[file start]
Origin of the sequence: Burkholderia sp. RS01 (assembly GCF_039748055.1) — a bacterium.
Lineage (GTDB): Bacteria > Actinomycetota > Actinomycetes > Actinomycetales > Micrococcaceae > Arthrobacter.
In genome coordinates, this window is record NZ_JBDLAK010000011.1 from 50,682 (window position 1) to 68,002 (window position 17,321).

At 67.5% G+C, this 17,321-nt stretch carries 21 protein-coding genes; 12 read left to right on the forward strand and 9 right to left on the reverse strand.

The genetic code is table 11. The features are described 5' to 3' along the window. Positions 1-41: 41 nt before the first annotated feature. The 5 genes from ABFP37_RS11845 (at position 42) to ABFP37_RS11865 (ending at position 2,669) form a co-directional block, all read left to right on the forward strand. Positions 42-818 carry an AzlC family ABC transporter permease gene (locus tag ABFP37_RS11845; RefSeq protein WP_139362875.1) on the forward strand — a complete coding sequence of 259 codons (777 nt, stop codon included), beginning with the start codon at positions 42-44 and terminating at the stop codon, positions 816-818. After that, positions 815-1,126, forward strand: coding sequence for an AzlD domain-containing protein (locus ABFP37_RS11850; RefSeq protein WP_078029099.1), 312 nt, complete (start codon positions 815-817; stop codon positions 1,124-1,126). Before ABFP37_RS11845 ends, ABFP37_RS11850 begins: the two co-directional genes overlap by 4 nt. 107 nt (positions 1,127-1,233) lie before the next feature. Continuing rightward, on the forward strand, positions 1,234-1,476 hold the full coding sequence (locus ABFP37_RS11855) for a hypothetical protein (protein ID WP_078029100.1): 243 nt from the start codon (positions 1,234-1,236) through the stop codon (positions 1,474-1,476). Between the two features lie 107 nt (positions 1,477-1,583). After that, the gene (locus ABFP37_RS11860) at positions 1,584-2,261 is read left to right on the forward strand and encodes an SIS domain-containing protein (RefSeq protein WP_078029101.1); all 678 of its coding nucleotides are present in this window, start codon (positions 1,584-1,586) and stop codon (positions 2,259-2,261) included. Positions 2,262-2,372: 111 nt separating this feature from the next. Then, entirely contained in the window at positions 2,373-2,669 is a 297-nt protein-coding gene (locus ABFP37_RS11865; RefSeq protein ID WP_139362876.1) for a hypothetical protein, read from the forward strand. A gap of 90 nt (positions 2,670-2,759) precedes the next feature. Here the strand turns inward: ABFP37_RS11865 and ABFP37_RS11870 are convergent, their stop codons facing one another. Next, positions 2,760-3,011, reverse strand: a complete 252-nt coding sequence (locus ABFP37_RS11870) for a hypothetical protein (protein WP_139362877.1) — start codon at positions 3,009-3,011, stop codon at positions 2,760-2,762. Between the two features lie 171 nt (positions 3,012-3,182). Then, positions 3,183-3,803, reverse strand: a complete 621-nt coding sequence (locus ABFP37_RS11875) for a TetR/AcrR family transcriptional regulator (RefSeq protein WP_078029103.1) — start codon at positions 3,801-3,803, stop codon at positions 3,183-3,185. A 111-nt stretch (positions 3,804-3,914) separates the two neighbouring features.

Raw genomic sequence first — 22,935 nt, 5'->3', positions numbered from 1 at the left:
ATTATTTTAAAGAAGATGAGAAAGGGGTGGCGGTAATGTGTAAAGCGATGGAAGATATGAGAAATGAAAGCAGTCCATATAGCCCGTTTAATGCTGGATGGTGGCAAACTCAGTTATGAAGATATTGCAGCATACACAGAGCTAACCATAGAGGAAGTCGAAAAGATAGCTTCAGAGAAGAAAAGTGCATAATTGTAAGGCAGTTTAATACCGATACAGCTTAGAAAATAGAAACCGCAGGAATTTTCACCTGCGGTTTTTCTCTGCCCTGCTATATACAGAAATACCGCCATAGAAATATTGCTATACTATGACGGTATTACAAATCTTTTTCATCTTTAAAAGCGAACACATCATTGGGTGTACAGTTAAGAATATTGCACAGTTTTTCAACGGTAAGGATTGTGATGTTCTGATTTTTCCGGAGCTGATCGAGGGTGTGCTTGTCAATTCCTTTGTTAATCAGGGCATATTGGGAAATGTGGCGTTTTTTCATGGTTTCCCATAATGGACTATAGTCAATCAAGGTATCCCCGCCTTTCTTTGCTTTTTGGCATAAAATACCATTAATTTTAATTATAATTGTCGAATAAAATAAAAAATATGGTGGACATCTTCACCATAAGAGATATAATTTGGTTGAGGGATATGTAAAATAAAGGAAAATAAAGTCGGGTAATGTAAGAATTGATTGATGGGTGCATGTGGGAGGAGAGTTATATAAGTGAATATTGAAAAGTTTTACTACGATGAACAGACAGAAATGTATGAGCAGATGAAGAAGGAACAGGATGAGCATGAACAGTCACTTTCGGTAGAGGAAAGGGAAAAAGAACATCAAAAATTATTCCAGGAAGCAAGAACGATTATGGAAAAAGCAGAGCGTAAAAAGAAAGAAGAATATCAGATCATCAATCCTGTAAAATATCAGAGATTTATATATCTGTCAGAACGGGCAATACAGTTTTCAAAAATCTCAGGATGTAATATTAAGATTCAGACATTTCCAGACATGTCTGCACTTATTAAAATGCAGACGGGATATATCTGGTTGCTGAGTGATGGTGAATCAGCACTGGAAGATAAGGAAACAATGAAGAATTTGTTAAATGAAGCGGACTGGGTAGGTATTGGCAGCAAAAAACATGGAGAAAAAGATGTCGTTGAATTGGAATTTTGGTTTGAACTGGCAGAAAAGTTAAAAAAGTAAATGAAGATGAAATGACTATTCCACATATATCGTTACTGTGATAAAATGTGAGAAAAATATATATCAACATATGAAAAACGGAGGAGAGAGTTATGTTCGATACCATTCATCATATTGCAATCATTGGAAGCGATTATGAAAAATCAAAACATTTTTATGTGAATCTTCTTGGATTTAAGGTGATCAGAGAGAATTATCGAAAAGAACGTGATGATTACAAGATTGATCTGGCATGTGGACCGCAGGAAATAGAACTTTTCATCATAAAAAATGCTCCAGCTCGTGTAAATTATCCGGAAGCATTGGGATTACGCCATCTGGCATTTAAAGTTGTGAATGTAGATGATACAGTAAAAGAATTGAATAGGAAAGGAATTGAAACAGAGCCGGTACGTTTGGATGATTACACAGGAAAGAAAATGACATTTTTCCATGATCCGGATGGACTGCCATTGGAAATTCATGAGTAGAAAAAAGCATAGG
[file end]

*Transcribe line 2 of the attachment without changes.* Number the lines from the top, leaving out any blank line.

Lineage (GTDB): Bacteria > Actinomycetota > Actinomycetes > Actinomycetales > Micrococcaceae > Arthrobacter.